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Saving blue whales - Part2

Born in Columbo but armed with a degree in marine biology from Oxford. And currently a Ph.D student at the University of Western Australia in Perth.

 She constantly applies for grants and seeks help from other scientists just to get basic equipment.

So we’ve got an echo-sounder here. It’s a scientific echo-sounder so it’s basically like a fancier fish finder.

I don’t have the equipment, it’s a nice expensive piece of equipment that tells a great story so I’ve bought in a team from Duke University because they have a lot experience with this equipment. They own the equipment, they’ve been using it all over the world to answer very similar kinds of questions.

This data’s never been collected in these waters before so it’s a really, really kind of new area that we’re kind of moving into.

This is a general purpose transceiver or a GPT. (and what does it do?) This receives a signal from our transducer. The echo-sounder, or the device in the water. And this communicates with the computer and sends a signal to the computer.

Hunted nearly to extinction in the 19th and 20th centuries blue whales are in a state of fragile recovery across the globe. Only about fifteen thousand remain from the estimated three hundred thousand that once roamed the seas. They can grow to over one hundred feet in length and weigh over a hundred and fifty tons.

The population here off Sri Lanka are known as pygmy blue whales because they are slightly smaller than other groups. Yet they still grow to more than eighty feet.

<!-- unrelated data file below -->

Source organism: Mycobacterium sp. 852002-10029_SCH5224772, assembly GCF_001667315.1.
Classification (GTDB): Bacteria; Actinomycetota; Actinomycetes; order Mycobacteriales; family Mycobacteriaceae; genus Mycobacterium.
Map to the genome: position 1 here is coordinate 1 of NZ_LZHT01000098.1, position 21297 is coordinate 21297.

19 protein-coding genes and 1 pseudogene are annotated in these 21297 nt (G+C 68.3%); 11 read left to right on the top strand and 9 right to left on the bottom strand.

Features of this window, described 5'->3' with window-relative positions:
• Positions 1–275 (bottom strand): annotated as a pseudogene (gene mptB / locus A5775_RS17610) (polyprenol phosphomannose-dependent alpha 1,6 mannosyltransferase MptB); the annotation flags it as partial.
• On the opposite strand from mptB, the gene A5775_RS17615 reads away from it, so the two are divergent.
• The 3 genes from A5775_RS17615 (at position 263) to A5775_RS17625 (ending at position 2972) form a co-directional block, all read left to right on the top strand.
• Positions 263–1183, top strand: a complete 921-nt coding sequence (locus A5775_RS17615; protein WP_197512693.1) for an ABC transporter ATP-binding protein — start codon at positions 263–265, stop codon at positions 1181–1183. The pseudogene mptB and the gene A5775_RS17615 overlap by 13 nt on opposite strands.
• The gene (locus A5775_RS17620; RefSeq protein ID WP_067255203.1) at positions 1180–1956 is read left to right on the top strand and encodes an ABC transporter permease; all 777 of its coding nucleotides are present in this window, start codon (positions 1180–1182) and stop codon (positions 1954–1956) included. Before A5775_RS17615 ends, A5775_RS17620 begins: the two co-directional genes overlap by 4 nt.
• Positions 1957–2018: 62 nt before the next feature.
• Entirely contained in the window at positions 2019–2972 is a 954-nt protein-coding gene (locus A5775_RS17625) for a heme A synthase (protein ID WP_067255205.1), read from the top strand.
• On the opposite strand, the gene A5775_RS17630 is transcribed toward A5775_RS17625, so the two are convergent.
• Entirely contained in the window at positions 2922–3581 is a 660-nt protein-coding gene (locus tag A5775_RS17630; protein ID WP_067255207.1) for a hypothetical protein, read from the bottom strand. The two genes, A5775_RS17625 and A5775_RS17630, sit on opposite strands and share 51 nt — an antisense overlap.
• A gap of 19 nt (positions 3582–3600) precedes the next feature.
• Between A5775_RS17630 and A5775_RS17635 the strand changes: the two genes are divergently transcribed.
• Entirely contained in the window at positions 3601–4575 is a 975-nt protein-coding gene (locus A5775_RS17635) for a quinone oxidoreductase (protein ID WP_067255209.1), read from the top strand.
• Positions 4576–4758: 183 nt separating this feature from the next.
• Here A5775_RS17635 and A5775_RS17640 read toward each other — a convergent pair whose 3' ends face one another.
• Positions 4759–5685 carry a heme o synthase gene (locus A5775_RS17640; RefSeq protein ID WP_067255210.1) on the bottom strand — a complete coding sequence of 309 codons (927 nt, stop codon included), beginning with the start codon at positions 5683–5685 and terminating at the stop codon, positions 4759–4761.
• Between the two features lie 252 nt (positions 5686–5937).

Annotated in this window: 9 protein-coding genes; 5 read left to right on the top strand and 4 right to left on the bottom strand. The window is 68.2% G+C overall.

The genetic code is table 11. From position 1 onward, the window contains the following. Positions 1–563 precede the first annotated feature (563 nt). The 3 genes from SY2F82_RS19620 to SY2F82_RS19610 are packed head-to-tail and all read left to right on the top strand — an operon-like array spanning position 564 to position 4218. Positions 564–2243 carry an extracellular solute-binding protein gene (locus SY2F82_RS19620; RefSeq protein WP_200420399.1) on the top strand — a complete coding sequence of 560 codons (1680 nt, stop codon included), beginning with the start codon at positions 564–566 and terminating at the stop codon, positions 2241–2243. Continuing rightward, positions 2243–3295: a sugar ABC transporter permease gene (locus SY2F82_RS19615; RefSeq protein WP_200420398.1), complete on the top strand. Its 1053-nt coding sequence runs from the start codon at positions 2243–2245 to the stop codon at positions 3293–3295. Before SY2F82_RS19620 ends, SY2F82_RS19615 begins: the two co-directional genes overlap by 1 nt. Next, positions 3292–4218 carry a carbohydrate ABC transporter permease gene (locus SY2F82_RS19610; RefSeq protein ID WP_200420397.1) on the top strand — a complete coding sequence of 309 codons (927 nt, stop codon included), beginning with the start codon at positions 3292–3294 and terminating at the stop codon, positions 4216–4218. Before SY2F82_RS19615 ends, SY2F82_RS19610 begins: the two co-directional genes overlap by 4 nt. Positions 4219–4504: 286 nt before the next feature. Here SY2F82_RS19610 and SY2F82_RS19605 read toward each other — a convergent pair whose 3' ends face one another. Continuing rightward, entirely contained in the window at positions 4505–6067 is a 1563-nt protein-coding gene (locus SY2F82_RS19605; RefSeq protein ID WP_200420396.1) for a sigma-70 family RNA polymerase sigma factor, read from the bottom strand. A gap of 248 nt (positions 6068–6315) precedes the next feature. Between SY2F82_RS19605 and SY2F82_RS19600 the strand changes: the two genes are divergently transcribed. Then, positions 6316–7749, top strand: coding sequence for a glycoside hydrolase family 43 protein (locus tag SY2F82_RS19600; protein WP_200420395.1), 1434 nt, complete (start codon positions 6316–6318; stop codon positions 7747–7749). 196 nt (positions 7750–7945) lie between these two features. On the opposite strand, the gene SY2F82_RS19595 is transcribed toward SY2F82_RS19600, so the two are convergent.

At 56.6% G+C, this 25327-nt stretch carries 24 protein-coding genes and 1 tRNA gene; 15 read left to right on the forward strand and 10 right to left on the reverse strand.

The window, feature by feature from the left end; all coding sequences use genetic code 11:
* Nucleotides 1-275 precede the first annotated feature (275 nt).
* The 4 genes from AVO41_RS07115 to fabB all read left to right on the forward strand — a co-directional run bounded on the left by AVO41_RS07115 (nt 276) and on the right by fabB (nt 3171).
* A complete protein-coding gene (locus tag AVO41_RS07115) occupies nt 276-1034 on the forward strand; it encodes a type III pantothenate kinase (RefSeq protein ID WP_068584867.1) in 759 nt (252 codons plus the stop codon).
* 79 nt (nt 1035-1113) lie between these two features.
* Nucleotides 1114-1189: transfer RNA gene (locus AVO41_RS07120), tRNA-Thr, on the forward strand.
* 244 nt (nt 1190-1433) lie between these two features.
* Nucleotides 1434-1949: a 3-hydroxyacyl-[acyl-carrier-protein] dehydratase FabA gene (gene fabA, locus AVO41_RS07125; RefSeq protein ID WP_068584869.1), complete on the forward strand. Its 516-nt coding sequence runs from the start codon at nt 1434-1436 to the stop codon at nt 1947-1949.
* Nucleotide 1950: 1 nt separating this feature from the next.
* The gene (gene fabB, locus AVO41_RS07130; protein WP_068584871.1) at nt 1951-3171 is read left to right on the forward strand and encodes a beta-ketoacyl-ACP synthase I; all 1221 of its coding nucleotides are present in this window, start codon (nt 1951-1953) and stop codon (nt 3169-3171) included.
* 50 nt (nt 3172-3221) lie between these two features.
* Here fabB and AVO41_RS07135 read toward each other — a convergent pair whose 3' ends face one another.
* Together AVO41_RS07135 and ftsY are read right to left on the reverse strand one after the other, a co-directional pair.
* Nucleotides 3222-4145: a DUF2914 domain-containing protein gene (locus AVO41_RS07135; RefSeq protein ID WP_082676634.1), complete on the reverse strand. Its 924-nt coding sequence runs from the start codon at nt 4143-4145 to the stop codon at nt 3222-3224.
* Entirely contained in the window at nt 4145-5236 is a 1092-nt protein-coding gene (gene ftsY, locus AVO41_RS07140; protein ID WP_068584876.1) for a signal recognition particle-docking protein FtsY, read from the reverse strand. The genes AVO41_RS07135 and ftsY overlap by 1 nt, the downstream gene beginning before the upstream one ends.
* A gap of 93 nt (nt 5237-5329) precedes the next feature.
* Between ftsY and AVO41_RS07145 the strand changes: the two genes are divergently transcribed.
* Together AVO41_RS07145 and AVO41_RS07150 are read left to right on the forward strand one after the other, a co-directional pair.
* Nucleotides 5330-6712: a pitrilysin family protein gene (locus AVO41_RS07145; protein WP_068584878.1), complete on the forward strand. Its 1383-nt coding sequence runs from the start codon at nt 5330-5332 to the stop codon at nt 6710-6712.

Well, I like to call these guys the unorthodox whale because they have kind of broken all our assumptions about blue whale populations. They have these different behaviors, they have different call types in many ways I want to be the person that tries to understand these but also takes this out. You know, the world needs to know more about them because I think the more we understand, the more we can protect.

Protection is key, in 2009 Sri Lanka emerged from a brutal quarter century of civil war but with peace has come a rapid rise in tourism.

Tourism is booming. Unfortunately, the whale watching is unregulated in our waters because boats are just driving helter skelter, there’s very few operators that respect the animals. That to me is a worry, I don’t want it to explode into something that become a harassment to the whales.

  Also the whales swim through one of the busiest shipping channels in the world. Ships strikes are common, dead whales are increasingly being seen.

This whale found in April had its tail nearly severed from the body, a sign of a potential ship strike. Another whale washed ashore in March. Asha often gets a call when dead whales are found.

When the shipping route’s just out there, it’s not very far out. And at the moment you can see one, two, three, four, five, six, seven big ships going right past.

It’s the largest animal that’s ever lived on the planet. You know, and we know next to nothing about it. So the other mission that I kind of have is to inspire new generations of marine biologists.

When I talk about it I have Sri Lankans with this look of amazement on their faces because we are a land of elephants and now we have whales, you know, blue whales. You know, it’s incredible they were just like forgotten children but I think in this new era of peace the blue whale is very fast becoming the new symbol of our country.

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